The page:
jjiJABEft The ID argument relies on a particular world view that demands a designer. In essence, it promotes the religious viewpoint that something beyond natural processes created the world and the creatures in it. Evolution, on the other hand, is a scientific discipline; it doesn't concern itself with anything beyond what can be seen or observed in the natural world. That one deals with the supernatural and the other with the natural is the key difference between science and religion and why they don't have to be at odds.
It's a Fringe Topic
Evolution is a central part of modern biology. In fact, making sense of most of biology concepts in the absence of an evolutionary perspective is difficult. One of the most important things that an understanding of the evolutionary process provides to the study of biology is a way to understand the effect of history.
This historical perspective is important for fields as diverse as agriculture, conservation biology, and medicine. Doctors, for example, don't worry about removing an appendix, because they have a framework in which to understand that it's a vestigial organ — that is, it may have served a purpose once, but that purpose is long gone, even though the organ isn't. And understanding how organisms evolve continues to be vital in the fight against infectious diseases (see Chapters 18 and 19 to find out why).
Conservationists seeking to save species also need to preserve biological diversity. Without genetic diversity, endangered species — even those that are making headway in the numbers game — remain vulnerable to extinction. By understanding natural variation in the evolutionary process, conservationists better understand what their conservation goals should be and how to meet them. It's probably better to save a few spotted owls from a bunch of different forests than all the spotted owls from one isolated forest, for example.
It's at Odds with Biblical Creation
Quite a few people see discrepancies between the biblical creation story as they understand it and the idea of evolution. Young Earth creationism, for example, states that the Earth is only a few thousand years old and that all living organisms were created by God exactly as you see them today. Right there, you can see the areas of disagreement. This theory's creation date is at odds with most of what humans know from other fields of science — specifically, from physics and astronomy, which indicate that the Earth is about 4 billion years old. If the Earth were only a few thousand years old, the evolutionary process as scientists understand it wouldn't have had sufficient time to generate the diversity of the planet.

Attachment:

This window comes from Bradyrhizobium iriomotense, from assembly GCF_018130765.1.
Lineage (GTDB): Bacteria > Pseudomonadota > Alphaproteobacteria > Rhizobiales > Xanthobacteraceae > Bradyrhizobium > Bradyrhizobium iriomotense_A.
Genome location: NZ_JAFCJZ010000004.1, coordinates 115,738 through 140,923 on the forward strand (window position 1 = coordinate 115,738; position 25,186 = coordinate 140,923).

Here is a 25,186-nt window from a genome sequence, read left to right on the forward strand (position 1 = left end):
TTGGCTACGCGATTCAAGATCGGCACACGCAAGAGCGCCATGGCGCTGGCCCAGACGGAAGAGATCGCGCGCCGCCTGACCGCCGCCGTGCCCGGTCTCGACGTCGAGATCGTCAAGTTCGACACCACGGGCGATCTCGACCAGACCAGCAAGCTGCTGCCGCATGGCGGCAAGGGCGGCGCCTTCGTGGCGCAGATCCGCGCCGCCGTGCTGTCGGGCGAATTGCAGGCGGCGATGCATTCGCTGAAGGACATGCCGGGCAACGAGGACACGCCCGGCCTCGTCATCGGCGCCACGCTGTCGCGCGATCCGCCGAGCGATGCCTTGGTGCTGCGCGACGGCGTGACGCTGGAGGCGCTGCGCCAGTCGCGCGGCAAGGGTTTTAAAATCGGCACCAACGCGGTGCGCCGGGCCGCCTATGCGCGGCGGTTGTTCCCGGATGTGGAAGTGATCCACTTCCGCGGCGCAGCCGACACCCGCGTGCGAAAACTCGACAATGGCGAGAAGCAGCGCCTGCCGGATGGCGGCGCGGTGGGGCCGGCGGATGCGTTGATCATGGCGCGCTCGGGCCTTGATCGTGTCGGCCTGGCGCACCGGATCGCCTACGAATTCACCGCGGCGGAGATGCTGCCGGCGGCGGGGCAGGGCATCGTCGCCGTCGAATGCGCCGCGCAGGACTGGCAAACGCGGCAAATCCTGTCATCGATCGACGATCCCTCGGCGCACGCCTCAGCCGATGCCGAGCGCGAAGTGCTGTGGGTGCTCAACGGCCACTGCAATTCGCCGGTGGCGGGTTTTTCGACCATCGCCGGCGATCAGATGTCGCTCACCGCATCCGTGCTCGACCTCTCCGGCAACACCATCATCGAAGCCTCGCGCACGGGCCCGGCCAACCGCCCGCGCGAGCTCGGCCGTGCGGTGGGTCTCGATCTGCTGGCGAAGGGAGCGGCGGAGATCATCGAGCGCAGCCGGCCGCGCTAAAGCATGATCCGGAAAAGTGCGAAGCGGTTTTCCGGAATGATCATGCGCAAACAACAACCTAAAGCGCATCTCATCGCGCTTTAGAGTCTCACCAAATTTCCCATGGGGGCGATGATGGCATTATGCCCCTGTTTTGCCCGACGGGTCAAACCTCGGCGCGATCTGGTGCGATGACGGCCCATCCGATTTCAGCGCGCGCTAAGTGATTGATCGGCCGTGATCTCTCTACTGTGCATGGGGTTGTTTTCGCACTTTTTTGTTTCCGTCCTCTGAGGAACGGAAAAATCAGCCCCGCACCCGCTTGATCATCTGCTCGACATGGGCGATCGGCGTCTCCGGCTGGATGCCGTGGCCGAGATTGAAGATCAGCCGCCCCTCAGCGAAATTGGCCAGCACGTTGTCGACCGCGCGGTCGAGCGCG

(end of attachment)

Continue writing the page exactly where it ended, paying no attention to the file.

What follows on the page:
Old Earth creationism differs from Young Earth creationism in that it accepts that the Earth is as old as physicists and astronomers say, but it disagrees that any evolutionary processes would have occurred over that time. According to this theory, species were formed by God and did not change subsequently.
Other groups make other distinctions:
1 Some allow for the possibility of small evolutionary changes that may have happened within a species over time but not for the origin of new species.
1 Others allow for the possibility that speciation could have occurred within specific groups but say that larger taxonomic groups could not have arisen.
i Still others, recognizing that the Ark was only so big, have come up with a clever workaround that melds both biblical and evolutionary theory: Noah loaded the Ark with all the animals that existed on Earth at the time. Then somehow, in the few short years that followed the grounding of the Ark, the species diversified to produce the variety we see today.
In all these regards, evolution is at odds with a literal interpretation of biblical creation story. There's just no way around it. Many denominations of Christianity (as well as other religions), of course, have no problem with the theory of evolution or with the age of the Earth being a little over 4 billion years. Maybe, they say, that's just the way God did things.
Evolution is a fact that scientists can measure and test. As we further our understanding of the underlying processes responsible for evolution, we refine our theories about the details. If these theories ever seem at odds with particular aspects of religious belief, be assured that that was merely a consequence of following the data and never an intentional goal. The process of science has no mechanisms for addressing questions of a spiritual nature; it concerns itself solely with the natural world.